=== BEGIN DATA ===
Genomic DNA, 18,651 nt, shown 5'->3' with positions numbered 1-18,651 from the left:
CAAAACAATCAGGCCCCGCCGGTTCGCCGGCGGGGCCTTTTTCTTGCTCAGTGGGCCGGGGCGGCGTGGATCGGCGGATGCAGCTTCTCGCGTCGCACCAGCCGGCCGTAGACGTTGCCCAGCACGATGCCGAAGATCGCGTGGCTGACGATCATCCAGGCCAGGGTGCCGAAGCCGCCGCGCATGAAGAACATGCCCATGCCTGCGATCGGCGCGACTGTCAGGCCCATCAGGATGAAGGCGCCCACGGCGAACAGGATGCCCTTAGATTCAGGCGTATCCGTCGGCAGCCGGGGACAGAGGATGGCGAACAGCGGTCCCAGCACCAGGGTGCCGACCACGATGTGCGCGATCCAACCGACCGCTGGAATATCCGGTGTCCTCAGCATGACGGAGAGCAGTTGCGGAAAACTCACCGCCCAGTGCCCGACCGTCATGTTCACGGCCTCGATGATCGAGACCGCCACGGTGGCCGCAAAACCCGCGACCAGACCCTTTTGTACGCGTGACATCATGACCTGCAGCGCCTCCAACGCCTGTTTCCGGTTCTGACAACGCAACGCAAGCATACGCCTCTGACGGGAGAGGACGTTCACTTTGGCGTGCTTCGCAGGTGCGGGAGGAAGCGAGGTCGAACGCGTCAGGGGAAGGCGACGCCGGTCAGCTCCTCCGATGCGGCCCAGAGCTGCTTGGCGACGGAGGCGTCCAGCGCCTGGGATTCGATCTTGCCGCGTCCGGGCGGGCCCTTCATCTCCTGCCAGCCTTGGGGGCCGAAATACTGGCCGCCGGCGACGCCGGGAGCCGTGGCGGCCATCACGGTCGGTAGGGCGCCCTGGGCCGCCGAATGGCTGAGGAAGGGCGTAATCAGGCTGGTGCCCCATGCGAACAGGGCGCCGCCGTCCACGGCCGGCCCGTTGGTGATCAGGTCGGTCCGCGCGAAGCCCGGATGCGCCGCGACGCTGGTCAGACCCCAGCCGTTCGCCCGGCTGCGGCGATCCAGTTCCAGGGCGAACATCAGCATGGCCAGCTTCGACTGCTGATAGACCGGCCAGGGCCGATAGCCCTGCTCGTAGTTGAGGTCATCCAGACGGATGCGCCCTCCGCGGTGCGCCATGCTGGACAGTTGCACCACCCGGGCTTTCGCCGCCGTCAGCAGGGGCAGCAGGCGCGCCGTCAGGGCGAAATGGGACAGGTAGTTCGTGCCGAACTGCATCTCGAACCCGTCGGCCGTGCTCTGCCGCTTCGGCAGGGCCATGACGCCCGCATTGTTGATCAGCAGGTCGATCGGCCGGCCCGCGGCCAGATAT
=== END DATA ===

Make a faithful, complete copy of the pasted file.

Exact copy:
Genomic DNA, 18,651 nt, shown 5'->3' with positions numbered 1-18,651 from the left:
CAAAACAATCAGGCCCCGCCGGTTCGCCGGCGGGGCCTTTTTCTTGCTCAGTGGGCCGGGGCGGCGTGGATCGGCGGATGCAGCTTCTCGCGTCGCACCAGCCGGCCGTAGACGTTGCCCAGCACGATGCCGAAGATCGCGTGGCTGACGATCATCCAGGCCAGGGTGCCGAAGCCGCCGCGCATGAAGAACATGCCCATGCCTGCGATCGGCGCGACTGTCAGGCCCATCAGGATGAAGGCGCCCACGGCGAACAGGATGCCCTTAGATTCAGGCGTATCCGTCGGCAGCCGGGGACAGAGGATGGCGAACAGCGGTCCCAGCACCAGGGTGCCGACCACGATGTGCGCGATCCAACCGACCGCTGGAATATCCGGTGTCCTCAGCATGACGGAGAGCAGTTGCGGAAAACTCACCGCCCAGTGCCCGACCGTCATGTTCACGGCCTCGATGATCGAGACCGCCACGGTGGCCGCAAAACCCGCGACCAGACCCTTTTGTACGCGTGACATCATGACCTGCAGCGCCTCCAACGCCTGTTTCCGGTTCTGACAACGCAACGCAAGCATACGCCTCTGACGGGAGAGGACGTTCACTTTGGCGTGCTTCGCAGGTGCGGGAGGAAGCGAGGTCGAACGCGTCAGGGGAAGGCGACGCCGGTCAGCTCCTCCGATGCGGCCCAGAGCTGCTTGGCGACGGAGGCGTCCAGCGCCTGGGATTCGATCTTGCCGCGTCCGGGCGGGCCCTTCATCTCCTGCCAGCCTTGGGGGCCGAAATACTGGCCGCCGGCGACGCCGGGAGCCGTGGCGGCCATCACGGTCGGTAGGGCGCCCTGGGCCGCCGAATGGCTGAGGAAGGGCGTAATCAGGCTGGTGCCCCATGCGAACAGGGCGCCGCCGTCCACGGCCGGCCCGTTGGTGATCAGGTCGGTCCGCGCGAAGCCCGGATGCGCCGCGACGCTGGTCAGACCCCAGCCGTTCGCCCGGCTGCGGCGATCCAGTTCCAGGGCGAACATCAGCATGGCCAGCTTCGACTGCTGATAGACCGGCCAGGGCCGATAGCCCTGCTCGTAGTTGAGGTCATCCAGACGGATGCGCCCTCCGCGGTGCGCCATGCTGGACAGTTGCACCACCCGGGCTTTCGCCGCCGTCAGCAGGGGCAGCAGGCGCGCCGTCAGGGCGAAATGGGACAGGTAGTTCGTGCCGAACTGCATCTCGAACCCGTCGGCCGTGCTCTGCCGCTTCGGCAGGGCCATGACGCCCGCATTGTTGATCAGCAGGTCGATCGGCCGGCCCGCGGCCAGATAT